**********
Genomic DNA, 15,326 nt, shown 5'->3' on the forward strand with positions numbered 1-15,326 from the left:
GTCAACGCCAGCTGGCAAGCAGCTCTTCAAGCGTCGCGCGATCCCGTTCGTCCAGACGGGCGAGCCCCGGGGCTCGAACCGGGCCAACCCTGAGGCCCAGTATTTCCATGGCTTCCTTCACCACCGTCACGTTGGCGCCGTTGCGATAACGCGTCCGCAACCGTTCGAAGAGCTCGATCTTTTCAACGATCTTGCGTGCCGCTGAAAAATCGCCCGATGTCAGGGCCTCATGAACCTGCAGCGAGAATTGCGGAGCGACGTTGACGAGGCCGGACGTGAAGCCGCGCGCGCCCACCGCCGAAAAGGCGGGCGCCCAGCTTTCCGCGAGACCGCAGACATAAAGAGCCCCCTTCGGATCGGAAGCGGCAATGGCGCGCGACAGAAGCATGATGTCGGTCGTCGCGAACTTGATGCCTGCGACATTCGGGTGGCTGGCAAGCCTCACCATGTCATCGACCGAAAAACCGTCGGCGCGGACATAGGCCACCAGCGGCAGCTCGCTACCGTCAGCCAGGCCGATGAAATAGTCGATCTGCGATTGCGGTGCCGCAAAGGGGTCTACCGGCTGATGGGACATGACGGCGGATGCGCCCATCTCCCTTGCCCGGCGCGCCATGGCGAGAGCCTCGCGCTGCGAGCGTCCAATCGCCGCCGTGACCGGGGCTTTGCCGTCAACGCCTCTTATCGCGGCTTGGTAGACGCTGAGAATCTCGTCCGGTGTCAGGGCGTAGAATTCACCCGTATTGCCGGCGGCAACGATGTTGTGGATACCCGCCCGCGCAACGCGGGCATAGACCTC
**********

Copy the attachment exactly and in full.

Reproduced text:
Genomic DNA, 15,326 nt, shown 5'->3' on the forward strand with positions numbered 1-15,326 from the left:
GTCAACGCCAGCTGGCAAGCAGCTCTTCAAGCGTCGCGCGATCCCGTTCGTCCAGACGGGCGAGCCCCGGGGCTCGAACCGGGCCAACCCTGAGGCCCAGTATTTCCATGGCTTCCTTCACCACCGTCACGTTGGCGCCGTTGCGATAACGCGTCCGCAACCGTTCGAAGAGCTCGATCTTTTCAACGATCTTGCGTGCCGCTGAAAAATCGCCCGATGTCAGGGCCTCATGAACCTGCAGCGAGAATTGCGGAGCGACGTTGACGAGGCCGGACGTGAAGCCGCGCGCGCCCACCGCCGAAAAGGCGGGCGCCCAGCTTTCCGCGAGACCGCAGACATAAAGAGCCCCCTTCGGATCGGAAGCGGCAATGGCGCGCGACAGAAGCATGATGTCGGTCGTCGCGAACTTGATGCCTGCGACATTCGGGTGGCTGGCAAGCCTCACCATGTCATCGACCGAAAAACCGTCGGCGCGGACATAGGCCACCAGCGGCAGCTCGCTACCGTCAGCCAGGCCGATGAAATAGTCGATCTGCGATTGCGGTGCCGCAAAGGGGTCTACCGGCTGATGGGACATGACGGCGGATGCGCCCATCTCCCTTGCCCGGCGCGCCATGGCGAGAGCCTCGCGCTGCGAGCGTCCAATCGCCGCCGTGACCGGGGCTTTGCCGTCAACGCCTCTTATCGCGGCTTGGTAGACGCTGAGAATCTCGTCCGGTGTCAGGGCGTAGAATTCACCCGTATTGCCGGCGGCAACGATGTTGTGGATACCCGCCCGCGCAACGCGGGCATAGACCTC